Regular readers will know already my devotion to the wonderful Evelyn Rose (of blessed memory). Her recipes are clear, foolproof, and delicious, and her vast body of work covers Jewish cuisines from around the globe. This is perhaps best exemplified in her magnum opus, The New Complete International Jewish Cookbook, of which I have not one, but two well-used (and stained and splattered) copies.
TNCIJCB contains over 1000 recipes, I learned recently, when I read the foreword to 100 Best Jewish Recipes – an edited selection curated by Evelyn Rose’s daughter, Judi. And on this basis, I did wonder what the point of this new book was – after all, wouldn’t you be better simply buying the original and getting significantly more recipes for your money?
The answer is no, and yes. Or rather, it depends.
100 Best Jewish Recipes is a far more aesthetically pleasing book than TNCIJCB. It has a clean, modern layout that I must admit is much easier to read than the densely typeset columns of TNCIJCB. The photography is also in a different league. The pictures are bright, artfully composed, and frankly, mouthwatering! My only complaint is that there aren’t more of them, as many of the recipes are un-illustrated.
Looking at the way the recipes are grouped into chapters, it strikes me that this book may not be intended for a Jewish audience at all, but rather for interested cooks from a variety of backgrounds, who would buy this in the same way that they might buy a book of Indian or Caribbean recipes. For this audience, I expect it hits the spot quite nicely – a carefully chosen selection of brilliant, delicious recipes, including familiar Ashkenazi classics like chicken soup, latkes and challah, but also moving into territory perhaps not traditionally associated with Jewish food. Examples in this latter category include Egyptian-Jewish stuffed aubergines, Greek-Jewish lamb fricassee, and Syrian cheese puffs.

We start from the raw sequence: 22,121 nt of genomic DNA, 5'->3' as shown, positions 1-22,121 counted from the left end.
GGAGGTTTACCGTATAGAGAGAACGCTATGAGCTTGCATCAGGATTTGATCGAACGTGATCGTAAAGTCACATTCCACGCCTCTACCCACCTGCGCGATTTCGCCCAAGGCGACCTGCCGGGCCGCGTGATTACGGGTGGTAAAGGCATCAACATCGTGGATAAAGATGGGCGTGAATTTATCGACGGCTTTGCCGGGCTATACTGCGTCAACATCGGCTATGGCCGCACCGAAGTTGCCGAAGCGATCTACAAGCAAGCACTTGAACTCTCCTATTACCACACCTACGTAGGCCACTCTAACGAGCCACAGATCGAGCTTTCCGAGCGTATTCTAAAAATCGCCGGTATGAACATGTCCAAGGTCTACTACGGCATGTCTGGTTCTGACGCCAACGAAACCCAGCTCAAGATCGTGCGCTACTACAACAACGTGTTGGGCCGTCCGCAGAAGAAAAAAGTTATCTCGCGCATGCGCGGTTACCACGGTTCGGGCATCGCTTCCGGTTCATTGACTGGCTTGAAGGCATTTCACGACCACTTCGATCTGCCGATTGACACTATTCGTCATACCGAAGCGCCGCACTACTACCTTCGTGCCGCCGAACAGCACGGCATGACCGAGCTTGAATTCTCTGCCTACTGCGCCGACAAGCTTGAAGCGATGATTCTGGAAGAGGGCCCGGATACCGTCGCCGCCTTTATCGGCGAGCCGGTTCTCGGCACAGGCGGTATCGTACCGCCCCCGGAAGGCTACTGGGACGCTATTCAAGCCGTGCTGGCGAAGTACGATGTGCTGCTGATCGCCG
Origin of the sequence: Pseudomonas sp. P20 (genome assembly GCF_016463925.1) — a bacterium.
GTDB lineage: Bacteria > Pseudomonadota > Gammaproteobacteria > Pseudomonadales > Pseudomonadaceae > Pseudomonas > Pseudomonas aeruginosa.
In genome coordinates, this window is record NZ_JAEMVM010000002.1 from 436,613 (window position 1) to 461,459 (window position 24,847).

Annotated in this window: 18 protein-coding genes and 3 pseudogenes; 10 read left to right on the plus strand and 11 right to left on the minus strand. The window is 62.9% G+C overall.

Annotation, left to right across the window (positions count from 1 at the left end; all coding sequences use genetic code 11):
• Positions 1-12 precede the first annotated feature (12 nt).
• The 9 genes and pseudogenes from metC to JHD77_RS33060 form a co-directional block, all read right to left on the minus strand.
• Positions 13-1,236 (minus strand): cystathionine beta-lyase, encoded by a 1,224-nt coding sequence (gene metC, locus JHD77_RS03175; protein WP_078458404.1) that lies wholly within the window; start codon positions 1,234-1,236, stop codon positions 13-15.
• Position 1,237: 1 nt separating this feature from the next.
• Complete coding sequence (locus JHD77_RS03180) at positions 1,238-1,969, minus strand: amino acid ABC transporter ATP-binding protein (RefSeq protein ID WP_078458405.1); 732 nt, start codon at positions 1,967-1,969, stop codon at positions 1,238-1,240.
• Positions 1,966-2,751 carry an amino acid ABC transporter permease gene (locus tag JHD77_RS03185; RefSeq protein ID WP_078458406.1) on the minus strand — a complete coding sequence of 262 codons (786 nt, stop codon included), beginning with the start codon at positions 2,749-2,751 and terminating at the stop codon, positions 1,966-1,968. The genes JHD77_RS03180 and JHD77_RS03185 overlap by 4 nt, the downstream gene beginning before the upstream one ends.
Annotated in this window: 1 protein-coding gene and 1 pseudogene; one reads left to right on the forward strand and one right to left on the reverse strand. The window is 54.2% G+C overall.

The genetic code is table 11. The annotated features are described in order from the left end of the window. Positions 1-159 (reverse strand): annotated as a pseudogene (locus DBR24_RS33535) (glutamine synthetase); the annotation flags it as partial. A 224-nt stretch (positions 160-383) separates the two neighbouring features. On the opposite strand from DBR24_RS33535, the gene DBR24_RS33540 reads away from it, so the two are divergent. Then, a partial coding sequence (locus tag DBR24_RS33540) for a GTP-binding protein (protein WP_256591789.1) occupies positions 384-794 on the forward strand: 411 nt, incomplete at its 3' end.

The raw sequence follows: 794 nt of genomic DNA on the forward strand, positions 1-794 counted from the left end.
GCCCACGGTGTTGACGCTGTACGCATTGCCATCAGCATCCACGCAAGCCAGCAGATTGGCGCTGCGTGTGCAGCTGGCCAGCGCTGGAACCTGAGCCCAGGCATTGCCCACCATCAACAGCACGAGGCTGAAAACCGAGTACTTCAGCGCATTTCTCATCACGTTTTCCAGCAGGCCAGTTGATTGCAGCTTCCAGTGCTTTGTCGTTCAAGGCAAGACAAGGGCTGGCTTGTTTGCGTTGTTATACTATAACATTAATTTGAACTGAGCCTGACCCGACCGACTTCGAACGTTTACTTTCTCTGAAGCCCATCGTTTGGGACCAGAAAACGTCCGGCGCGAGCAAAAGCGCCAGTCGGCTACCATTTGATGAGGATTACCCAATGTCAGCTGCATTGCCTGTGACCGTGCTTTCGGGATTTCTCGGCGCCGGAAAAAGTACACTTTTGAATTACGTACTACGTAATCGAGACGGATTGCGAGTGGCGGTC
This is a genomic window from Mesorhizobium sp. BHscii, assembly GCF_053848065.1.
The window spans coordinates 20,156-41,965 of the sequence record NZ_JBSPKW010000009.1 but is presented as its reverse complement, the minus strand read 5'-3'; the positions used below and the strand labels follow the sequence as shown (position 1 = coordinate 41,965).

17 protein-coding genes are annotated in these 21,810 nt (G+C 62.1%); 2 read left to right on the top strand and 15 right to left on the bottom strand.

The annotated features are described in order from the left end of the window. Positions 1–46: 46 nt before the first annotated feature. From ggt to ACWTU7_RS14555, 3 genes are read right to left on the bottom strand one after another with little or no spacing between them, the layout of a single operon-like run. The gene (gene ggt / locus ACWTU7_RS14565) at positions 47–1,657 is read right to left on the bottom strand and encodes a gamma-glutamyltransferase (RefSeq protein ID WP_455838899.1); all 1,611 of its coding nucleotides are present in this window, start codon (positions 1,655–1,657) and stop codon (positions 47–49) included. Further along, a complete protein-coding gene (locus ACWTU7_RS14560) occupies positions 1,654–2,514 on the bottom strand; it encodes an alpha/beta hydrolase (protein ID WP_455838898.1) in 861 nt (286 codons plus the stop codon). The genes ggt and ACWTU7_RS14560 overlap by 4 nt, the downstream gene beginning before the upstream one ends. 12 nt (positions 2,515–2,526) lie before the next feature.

This book may also be a good choice for a Jewish cook with limited experience, who might find TNCIJCB with its 1000 recipes somewhat overwhelming. Start with this, and graduate to the ‘big book’ later 🙂
And if you’re looking for a beautiful cook book to give as a present to a foodie friend, this would be a terrific choice. My shelves are lined with umpteen gifted recipe books, and I think I can say with some authority that this ranks higher than many of them. It is niche, but not too niche, so any keen cook could find something in here that appealed to them.
In conclusion, I will say this – if 100 Best Jewish Recipes proves one thing, it is that Evelyn Rose’s brilliant recipes have stood the test of time. The Complete International Jewish Cookery Book was first published in 1976 (I think), but these dishes look as fresh, delicious, and up-to-the-minute now as they ever did. Whatever the format or edition, I predict we’ll be using Evelyn’s recipes for many, many years to come.
100 Best Jewish Recipes: Modern Classics, from Everyday Meals to Food for Special Occasions is published by Pavillion, RRP £16.99.
I was sent a complimentary copy of the book to review, but all opinions are my own.
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